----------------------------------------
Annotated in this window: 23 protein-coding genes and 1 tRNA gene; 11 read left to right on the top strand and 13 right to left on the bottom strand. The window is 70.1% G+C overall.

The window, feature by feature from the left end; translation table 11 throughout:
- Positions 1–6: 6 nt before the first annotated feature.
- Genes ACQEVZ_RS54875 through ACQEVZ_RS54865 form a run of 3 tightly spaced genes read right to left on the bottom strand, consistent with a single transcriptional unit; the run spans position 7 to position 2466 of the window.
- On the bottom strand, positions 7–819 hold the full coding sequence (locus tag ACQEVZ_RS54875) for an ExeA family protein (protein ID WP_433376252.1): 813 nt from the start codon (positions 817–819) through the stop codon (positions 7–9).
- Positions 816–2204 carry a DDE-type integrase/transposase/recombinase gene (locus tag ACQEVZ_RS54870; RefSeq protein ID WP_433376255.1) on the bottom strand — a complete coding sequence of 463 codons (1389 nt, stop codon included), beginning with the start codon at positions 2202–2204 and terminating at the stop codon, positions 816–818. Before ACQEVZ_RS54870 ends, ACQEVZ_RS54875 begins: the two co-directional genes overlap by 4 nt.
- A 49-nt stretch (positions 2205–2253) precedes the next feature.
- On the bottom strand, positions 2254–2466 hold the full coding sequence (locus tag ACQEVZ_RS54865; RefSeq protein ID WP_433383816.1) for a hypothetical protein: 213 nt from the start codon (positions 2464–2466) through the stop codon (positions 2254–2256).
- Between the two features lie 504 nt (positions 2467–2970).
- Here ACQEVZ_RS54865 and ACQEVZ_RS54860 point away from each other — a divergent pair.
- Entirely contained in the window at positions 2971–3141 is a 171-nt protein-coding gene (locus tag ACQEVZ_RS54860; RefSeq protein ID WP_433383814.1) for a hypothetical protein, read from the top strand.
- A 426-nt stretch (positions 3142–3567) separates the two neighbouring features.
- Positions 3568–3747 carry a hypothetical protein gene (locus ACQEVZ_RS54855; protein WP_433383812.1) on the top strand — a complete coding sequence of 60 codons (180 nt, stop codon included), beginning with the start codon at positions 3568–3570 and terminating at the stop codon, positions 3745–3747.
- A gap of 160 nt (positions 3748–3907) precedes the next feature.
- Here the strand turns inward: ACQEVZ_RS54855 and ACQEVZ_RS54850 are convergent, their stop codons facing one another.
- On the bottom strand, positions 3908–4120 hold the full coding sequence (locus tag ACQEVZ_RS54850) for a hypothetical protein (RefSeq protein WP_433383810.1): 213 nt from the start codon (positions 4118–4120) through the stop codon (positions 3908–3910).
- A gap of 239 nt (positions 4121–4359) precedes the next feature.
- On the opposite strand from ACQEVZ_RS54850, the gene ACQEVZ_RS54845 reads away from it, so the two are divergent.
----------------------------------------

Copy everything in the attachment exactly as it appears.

Annotated in this window: 23 protein-coding genes and 1 tRNA gene; 11 read left to right on the top strand and 13 right to left on the bottom strand. The window is 70.1% G+C overall.

The window, feature by feature from the left end; translation table 11 throughout:
- Positions 1–6: 6 nt before the first annotated feature.
- Genes ACQEVZ_RS54875 through ACQEVZ_RS54865 form a run of 3 tightly spaced genes read right to left on the bottom strand, consistent with a single transcriptional unit; the run spans position 7 to position 2466 of the window.
- On the bottom strand, positions 7–819 hold the full coding sequence (locus tag ACQEVZ_RS54875) for an ExeA family protein (protein ID WP_433376252.1): 813 nt from the start codon (positions 817–819) through the stop codon (positions 7–9).
- Positions 816–2204 carry a DDE-type integrase/transposase/recombinase gene (locus tag ACQEVZ_RS54870; RefSeq protein ID WP_433376255.1) on the bottom strand — a complete coding sequence of 463 codons (1389 nt, stop codon included), beginning with the start codon at positions 2202–2204 and terminating at the stop codon, positions 816–818. Before ACQEVZ_RS54870 ends, ACQEVZ_RS54875 begins: the two co-directional genes overlap by 4 nt.
- A 49-nt stretch (positions 2205–2253) precedes the next feature.
- On the bottom strand, positions 2254–2466 hold the full coding sequence (locus tag ACQEVZ_RS54865; RefSeq protein ID WP_433383816.1) for a hypothetical protein: 213 nt from the start codon (positions 2464–2466) through the stop codon (positions 2254–2256).
- Between the two features lie 504 nt (positions 2467–2970).
- Here ACQEVZ_RS54865 and ACQEVZ_RS54860 point away from each other — a divergent pair.
- Entirely contained in the window at positions 2971–3141 is a 171-nt protein-coding gene (locus tag ACQEVZ_RS54860; RefSeq protein ID WP_433383814.1) for a hypothetical protein, read from the top strand.
- A 426-nt stretch (positions 3142–3567) separates the two neighbouring features.
- Positions 3568–3747 carry a hypothetical protein gene (locus ACQEVZ_RS54855; protein WP_433383812.1) on the top strand — a complete coding sequence of 60 codons (180 nt, stop codon included), beginning with the start codon at positions 3568–3570 and terminating at the stop codon, positions 3745–3747.
- A gap of 160 nt (positions 3748–3907) precedes the next feature.
- Here the strand turns inward: ACQEVZ_RS54855 and ACQEVZ_RS54850 are convergent, their stop codons facing one another.
- On the bottom strand, positions 3908–4120 hold the full coding sequence (locus tag ACQEVZ_RS54850) for a hypothetical protein (RefSeq protein WP_433383810.1): 213 nt from the start codon (positions 4118–4120) through the stop codon (positions 3908–3910).
- A gap of 239 nt (positions 4121–4359) precedes the next feature.
- On the opposite strand from ACQEVZ_RS54850, the gene ACQEVZ_RS54845 reads away from it, so the two are divergent.